A visit to this site is recommended.
Dr Hannah Meyer delivered a fascinating talk on Licoricia of Winchester and the context of the time to an audience of over eighty people at the Discovery Centre on Saturday 15 September 2018. She showed how ‘Exploring Licoricia’s life, her business activities and her role as wife and mother gives us greater insight and understanding of the experiences of Anglo-Jewish women and of the Jewish community of thirteenth century England’, and stated that ‘Licoricia lived a full and fascinating life and it is fitting that she is being remembered today alongside the other exceptional women of Winchester’.
For the full text please click this link Hannah Meyer’s talk.
Part of Winchester Heritage Open Days Extraordinary Women series – hear the story of one of the most influential women in Southern England in the 13th century – Licoricia of Winchester. Following the talk by Dr Hannah Meyer there will be a Q&A.
DATE AND TIME: Sat 15 September 2018, 14:30 – 15:30 BST
LOCATION: Winchester Discovery Centre, Jewry Street, Winchester, SO23 8SB.
Dr Hannah Meyer studied in depth thirteenth century England and so we are delighted she has agreed to present a talk on Licoricia of Winchester and her husband David of Oxford, who were the ‘power couple’ of this period. Hannah will be sharing details of Licoricia’s life and her achievements as a Jewish business woman, wife and mother. Her story is quite extraordinary.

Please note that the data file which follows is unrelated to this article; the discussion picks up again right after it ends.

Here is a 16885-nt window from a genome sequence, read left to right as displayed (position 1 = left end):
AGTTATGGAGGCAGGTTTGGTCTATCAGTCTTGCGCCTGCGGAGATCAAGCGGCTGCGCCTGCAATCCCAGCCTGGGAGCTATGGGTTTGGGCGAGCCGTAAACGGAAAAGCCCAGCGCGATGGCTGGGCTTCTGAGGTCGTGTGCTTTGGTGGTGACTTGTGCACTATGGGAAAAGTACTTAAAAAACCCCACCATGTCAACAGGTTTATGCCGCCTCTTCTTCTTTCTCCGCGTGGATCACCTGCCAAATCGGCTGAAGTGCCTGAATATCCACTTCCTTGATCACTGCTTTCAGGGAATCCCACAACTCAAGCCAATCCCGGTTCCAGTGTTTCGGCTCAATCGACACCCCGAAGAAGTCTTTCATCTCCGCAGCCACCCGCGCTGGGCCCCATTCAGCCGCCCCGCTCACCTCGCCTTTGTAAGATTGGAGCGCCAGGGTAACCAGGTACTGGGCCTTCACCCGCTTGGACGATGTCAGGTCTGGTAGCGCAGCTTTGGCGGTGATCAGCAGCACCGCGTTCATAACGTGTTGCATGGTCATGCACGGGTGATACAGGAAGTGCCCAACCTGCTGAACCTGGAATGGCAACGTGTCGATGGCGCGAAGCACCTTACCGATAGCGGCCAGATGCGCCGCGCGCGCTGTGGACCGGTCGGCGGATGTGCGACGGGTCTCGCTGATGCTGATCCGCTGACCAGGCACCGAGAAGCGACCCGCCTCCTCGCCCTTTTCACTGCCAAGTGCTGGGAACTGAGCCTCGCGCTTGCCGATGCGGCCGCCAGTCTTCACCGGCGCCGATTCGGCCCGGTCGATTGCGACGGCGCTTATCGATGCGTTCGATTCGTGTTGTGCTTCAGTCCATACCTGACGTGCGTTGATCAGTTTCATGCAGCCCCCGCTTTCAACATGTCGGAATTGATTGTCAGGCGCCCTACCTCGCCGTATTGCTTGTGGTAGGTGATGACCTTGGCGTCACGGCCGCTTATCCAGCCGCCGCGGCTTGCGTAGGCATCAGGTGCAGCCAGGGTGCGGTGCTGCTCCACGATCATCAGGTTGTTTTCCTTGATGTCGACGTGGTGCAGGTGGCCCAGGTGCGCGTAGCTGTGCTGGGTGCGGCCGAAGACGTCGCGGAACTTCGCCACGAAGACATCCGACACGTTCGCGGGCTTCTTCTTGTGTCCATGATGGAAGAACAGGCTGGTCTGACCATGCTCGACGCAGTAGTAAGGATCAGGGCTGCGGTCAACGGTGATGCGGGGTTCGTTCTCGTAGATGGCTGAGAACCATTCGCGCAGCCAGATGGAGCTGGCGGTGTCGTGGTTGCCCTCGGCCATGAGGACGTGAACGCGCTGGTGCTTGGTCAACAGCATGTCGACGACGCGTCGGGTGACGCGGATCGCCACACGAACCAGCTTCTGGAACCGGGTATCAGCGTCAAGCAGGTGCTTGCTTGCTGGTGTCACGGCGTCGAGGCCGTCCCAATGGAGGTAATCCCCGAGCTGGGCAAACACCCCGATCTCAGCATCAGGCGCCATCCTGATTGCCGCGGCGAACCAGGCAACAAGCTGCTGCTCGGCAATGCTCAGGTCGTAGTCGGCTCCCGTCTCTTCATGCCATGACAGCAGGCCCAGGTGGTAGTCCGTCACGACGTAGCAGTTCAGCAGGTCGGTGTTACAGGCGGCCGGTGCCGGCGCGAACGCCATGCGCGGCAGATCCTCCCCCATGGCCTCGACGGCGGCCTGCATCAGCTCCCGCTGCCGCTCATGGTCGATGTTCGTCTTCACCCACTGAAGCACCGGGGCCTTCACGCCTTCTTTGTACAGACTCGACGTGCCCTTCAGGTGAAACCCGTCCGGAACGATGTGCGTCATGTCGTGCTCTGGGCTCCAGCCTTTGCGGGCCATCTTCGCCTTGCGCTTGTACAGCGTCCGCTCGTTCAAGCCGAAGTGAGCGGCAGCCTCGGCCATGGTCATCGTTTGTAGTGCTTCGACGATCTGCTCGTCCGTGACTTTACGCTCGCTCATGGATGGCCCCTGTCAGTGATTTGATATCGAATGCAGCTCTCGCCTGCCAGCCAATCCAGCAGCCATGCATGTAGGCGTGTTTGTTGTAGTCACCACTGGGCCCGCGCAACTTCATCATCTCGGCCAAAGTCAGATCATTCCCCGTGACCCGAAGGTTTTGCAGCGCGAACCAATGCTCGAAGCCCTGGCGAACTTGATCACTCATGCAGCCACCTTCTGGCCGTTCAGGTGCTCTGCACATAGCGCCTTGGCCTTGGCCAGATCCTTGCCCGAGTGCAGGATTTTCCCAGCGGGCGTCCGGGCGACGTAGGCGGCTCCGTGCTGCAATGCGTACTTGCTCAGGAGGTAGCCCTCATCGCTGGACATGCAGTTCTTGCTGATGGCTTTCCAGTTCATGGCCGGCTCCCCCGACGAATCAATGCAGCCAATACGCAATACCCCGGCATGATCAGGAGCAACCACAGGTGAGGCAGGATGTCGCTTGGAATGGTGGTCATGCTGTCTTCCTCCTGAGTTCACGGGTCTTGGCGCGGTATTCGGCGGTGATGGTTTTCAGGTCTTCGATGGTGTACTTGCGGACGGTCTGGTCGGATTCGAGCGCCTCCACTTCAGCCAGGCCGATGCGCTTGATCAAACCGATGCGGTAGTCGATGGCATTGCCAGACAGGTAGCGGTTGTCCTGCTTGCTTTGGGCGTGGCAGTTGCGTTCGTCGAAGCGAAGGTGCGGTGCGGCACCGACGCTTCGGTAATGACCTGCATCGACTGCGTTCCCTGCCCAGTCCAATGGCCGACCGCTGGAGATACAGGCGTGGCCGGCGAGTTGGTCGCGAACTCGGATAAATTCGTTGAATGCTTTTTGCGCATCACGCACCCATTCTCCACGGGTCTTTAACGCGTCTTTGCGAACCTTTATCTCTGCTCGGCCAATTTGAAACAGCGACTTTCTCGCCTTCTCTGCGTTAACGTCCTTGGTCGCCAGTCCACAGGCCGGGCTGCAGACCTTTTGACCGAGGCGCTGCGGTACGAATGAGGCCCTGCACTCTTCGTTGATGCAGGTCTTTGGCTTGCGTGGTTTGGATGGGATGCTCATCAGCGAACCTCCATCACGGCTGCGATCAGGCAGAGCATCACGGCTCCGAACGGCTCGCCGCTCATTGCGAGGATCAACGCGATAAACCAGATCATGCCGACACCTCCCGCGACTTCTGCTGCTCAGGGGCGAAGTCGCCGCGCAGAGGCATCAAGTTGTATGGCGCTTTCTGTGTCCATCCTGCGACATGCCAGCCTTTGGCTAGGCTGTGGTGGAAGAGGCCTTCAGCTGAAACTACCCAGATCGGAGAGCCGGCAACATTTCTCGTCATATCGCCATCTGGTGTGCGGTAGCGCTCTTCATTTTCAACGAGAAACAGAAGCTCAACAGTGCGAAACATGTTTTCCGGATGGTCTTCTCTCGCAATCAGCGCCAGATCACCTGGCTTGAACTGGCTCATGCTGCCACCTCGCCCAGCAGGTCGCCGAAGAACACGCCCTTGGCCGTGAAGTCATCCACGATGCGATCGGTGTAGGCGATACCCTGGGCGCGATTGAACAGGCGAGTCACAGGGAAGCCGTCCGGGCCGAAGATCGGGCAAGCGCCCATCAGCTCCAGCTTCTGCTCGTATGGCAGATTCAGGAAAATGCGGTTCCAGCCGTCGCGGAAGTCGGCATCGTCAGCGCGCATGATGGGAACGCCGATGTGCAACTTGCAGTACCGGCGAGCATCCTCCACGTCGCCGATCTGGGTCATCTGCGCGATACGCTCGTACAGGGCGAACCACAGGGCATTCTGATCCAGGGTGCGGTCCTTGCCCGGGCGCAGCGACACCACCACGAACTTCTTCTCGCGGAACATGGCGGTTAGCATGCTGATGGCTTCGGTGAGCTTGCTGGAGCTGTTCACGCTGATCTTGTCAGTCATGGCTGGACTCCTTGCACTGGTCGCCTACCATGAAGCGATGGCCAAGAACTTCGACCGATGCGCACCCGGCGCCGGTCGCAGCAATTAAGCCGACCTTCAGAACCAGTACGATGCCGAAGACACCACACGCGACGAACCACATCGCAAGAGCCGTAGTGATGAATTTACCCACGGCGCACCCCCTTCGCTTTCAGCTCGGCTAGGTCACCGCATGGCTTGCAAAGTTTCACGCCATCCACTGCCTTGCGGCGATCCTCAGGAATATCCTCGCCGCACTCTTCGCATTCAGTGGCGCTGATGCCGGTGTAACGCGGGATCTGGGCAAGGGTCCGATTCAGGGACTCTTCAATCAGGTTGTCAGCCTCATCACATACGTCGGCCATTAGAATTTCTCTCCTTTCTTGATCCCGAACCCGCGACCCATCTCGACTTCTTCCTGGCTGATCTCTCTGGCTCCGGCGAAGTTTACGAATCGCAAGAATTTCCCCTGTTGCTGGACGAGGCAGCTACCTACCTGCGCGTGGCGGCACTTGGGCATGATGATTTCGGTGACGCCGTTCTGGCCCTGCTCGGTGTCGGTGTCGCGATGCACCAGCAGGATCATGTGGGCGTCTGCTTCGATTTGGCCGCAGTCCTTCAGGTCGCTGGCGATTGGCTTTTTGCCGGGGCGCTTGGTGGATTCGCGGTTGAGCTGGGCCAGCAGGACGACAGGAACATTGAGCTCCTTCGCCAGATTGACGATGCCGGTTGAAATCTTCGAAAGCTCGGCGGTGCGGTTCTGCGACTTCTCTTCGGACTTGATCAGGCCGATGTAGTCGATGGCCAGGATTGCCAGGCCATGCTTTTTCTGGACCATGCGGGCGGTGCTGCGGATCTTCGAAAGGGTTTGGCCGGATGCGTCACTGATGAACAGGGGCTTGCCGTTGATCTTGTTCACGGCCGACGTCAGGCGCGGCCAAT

Licoricia of Winchester, was the most notable English Jewish women of her time. A highly successful businesswoman and moneylender, she lived and worked in Winchester in the first part of the thirteenth century and many of her clients were members of the royal family, the aristocracy, and the Church.
After her marriage in 1242 to David of Oxford, one of the wealthiest English Jews, she settled in Oxford, where she assisted her husband in his business dealings. When David died in1244, all the chests across the country that contained the official records of the debts owed to him were sealed and taken to the Jewish Exchequer for assessment. In order to prevent any attempt at interference Licoricia was immediately imprisoned in the Tower of London until this process was completed. Only after she had repurchased of all the debts owed to David was she released. Returning to live with her family in Winchester, Licoricia was left in control of sufficient wealth to engage in substantial and widespread business activities until her sudden death in 1277.
Tickets are also available from Winchester Discovery Centre